SCOV is not moved by these arguments. The regional planning boards get plenty of guidance from the enabling statute (the Vermont Planning and Development Act). Furthermore, the reason for having regional boards is so that the legislature doesn’t have to get involved in micromanaging a bunch of different regions in the state, each of which has different interests and geographical makeups. What works in Newport may be very different than what works in Bennington. SCOV also points out that even though the boards create the plans, ultimately the buck stops with the courts, so it’s not as if the regional boards are ruling development as if they were sheriffs in the wild west.
The regional plan uses the number 20,000 square feet as the acceptable threshold for commercial and retail space in determining whether there will be a substantial regional impact. Let’s be real a second: taking an undeveloped chunk of land behind a gas station (which is a relatively bustling place, but not a commercial center) and turning it into “Mini Church Street South” is going to require widening Route 4, and possibly adding a traffic light. I can’t tell you how many times I’ve almost gotten into accidents right there with people who zoom onto Route 4 from the interstate without looking, or who choose not to use the turning lane to enter the interstate. And in the winter, forget it. It’s a sloppy, icy mess that could only be made worse with more traffic.
SCOV then sets forth the legal framework it uses in examining a regional plan. They treat regional plans like statutes, and review de novo. When an applicant tries to get an Act 250 permit, they have to show the proposed project fits within the bounds of the regional plan. The plans need to guide growth and development so it’s done in an environmentally-sensitive way, but also so that things can actually get done. The plan needs to be clear enough so anyone reading it can understand it. Plans can include recommendations and goals, but should be clear about what is a goal and what is a requirement. The plans need to be examined as a whole in order to get the clearest sense of what the regional board means to accomplish with the plan.
With all this in mind, SCOV reasons that by examining the proposed project in the framework above that it just doesn’t fit. If it doesn’t fit, you must not build it in Quechee. Good thing Johnnie Cochran wasn’t involved in this litigation. Of course, he died a while ago, so that wouldn’t have worked out anyway.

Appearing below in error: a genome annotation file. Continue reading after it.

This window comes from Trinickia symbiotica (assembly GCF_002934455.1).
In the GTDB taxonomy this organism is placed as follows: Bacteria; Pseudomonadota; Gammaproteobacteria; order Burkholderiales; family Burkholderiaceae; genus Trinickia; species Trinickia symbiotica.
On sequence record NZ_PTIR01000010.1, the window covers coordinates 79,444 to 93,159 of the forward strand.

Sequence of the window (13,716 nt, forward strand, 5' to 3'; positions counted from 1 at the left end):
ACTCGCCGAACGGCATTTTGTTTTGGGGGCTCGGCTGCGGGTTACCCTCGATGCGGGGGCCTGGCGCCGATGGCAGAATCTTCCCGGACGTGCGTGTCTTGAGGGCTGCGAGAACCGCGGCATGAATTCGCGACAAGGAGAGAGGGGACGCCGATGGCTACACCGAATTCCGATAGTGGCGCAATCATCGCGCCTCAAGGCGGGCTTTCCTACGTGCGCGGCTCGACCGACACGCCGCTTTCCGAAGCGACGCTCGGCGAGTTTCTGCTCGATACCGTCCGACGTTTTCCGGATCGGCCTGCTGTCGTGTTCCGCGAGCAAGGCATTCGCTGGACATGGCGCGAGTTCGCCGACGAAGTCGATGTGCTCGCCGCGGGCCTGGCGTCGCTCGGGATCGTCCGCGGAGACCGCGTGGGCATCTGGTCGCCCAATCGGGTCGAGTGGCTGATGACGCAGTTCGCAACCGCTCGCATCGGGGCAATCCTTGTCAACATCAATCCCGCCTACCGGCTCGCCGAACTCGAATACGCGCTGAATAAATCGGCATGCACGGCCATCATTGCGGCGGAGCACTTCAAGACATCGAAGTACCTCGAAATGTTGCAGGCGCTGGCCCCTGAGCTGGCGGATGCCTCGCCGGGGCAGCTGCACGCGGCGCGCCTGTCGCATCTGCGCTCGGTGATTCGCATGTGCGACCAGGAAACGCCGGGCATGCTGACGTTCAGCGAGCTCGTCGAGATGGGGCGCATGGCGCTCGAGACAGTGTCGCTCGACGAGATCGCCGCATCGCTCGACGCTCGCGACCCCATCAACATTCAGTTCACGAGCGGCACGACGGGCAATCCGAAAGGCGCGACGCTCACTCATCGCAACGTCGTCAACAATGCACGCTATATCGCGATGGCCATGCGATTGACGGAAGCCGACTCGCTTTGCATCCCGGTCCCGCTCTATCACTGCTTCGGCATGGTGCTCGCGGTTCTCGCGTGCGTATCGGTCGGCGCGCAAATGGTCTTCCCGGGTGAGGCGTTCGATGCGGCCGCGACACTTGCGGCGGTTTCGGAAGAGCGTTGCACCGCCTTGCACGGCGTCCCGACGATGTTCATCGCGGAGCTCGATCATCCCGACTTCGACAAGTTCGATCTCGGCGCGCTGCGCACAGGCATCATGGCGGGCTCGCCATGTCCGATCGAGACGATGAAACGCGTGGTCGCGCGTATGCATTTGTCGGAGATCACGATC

The 2007 plan is clear that principal retail establishments are meant to be put in town centers, downtowns, or other designated growth areas. The point of doing this is to prevent sprawl and strip malls near the interstates. This is pretty clear. The plan allows for travel and trucking service-related businesses near the interstate (like the existing gas station at Exit 1), because that helps facilitate travel and commerce.
The proposed project is not in a downtown or a town center, and Applicant didn’t seek to have the area turned into a designated-growth area. Applicant tried to argue that it wasn’t principally retail, because it’s not more retail than anything else. There’s proposed housing and commercial space, as well. The Environmental Division adopted the idea that the project, when viewed as a whole, was not principally retail. A “principal retail establishment” on a smaller scale, would be like a building that has a store or a restaurant on the ground level and an apartment above. It’s principally retail, even though the building is used for a couple different things.
Regardless of how “principal retail establishment” is defined with respect to this particular project, this whole project is inconsistent with the regional plan. Even though the goals are all good (we are sorely in need of more housing in this area, and nobody’s going to be sad with more jobs and businesses), it’s a little like Cinderella’s stepsister trying to mash her foot into the glass slipper. It just doesn’t fit.
SCOV concludes that the trial court’s interpretation of the plan is sort of internally inconsistent. On the one hand, the plan clearly says “no sprawl.” But if an applicant disguises sprawl by characterizing it as “mixed use” and “not principally retail” it’s still sprawl. It still doesn’t fit with the overall plan.
The trial court looked at the plan and found that the phrases “major growth or investment” and “planned settlement area” were undefined and unclear, and thus unenforceable.
SCOV believes the 2007 plan is pretty clear that it wants to encourage growth and investments in existing downtowns. I worked in White River Junction for a long time, and during that time the downtown went from “mildly shady” to “kind of a cool little town.” This is probably due to efforts by the regional board to encourage businesses to do their work in downtowns as opposed to trying to set up shop on the fringes.
The Exit 1 neighborhood has the aforementioned gas station, but that’s about it. There are no other developments there. It’s not really a commercial center, and it’s specifically noted in the regional plan that it’s not an appropriate place to create a growth center. It’s a good place to fill up your car, get a snack, and make a phone call. This is perfectly permissible under the regional plan. It’s a business, but it’s not really a destination. Quechee Highlands would become a destination which would necessarily increase traffic, and would have a substantial impact on the area.
So, all this having been said, Applicant’s project doesn’t conform to the regional plan, and the trial court erred by finding that it did.